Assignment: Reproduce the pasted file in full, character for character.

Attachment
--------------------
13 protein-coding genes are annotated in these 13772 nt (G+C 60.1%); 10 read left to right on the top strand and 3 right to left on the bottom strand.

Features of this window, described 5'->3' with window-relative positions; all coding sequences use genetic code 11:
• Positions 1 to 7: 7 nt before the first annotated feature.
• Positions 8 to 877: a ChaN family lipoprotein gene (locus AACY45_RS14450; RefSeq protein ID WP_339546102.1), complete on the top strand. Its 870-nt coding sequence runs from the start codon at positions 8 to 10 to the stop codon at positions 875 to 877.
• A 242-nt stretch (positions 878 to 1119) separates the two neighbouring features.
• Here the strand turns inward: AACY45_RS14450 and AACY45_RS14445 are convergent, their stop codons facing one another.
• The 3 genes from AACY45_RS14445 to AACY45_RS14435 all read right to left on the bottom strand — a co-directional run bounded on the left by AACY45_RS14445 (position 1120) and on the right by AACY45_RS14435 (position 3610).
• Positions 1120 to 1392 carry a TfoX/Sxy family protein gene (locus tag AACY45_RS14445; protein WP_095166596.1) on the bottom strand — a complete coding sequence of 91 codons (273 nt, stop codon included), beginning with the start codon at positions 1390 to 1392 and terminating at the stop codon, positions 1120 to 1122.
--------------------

13 protein-coding genes are annotated in these 13772 nt (G+C 60.1%); 10 read left to right on the top strand and 3 right to left on the bottom strand.

Features of this window, described 5'->3' with window-relative positions; all coding sequences use genetic code 11:
• Positions 1 to 7: 7 nt before the first annotated feature.
• Positions 8 to 877: a ChaN family lipoprotein gene (locus AACY45_RS14450; RefSeq protein ID WP_339546102.1), complete on the top strand. Its 870-nt coding sequence runs from the start codon at positions 8 to 10 to the stop codon at positions 875 to 877.
• A 242-nt stretch (positions 878 to 1119) separates the two neighbouring features.
• Here the strand turns inward: AACY45_RS14450 and AACY45_RS14445 are convergent, their stop codons facing one another.
• The 3 genes from AACY45_RS14445 to AACY45_RS14435 all read right to left on the bottom strand — a co-directional run bounded on the left by AACY45_RS14445 (position 1120) and on the right by AACY45_RS14435 (position 3610).
• Positions 1120 to 1392 carry a TfoX/Sxy family protein gene (locus tag AACY45_RS14445; protein WP_095166596.1) on the bottom strand — a complete coding sequence of 91 codons (273 nt, stop codon included), beginning with the start codon at positions 1390 to 1392 and terminating at the stop codon, positions 1120 to 1122.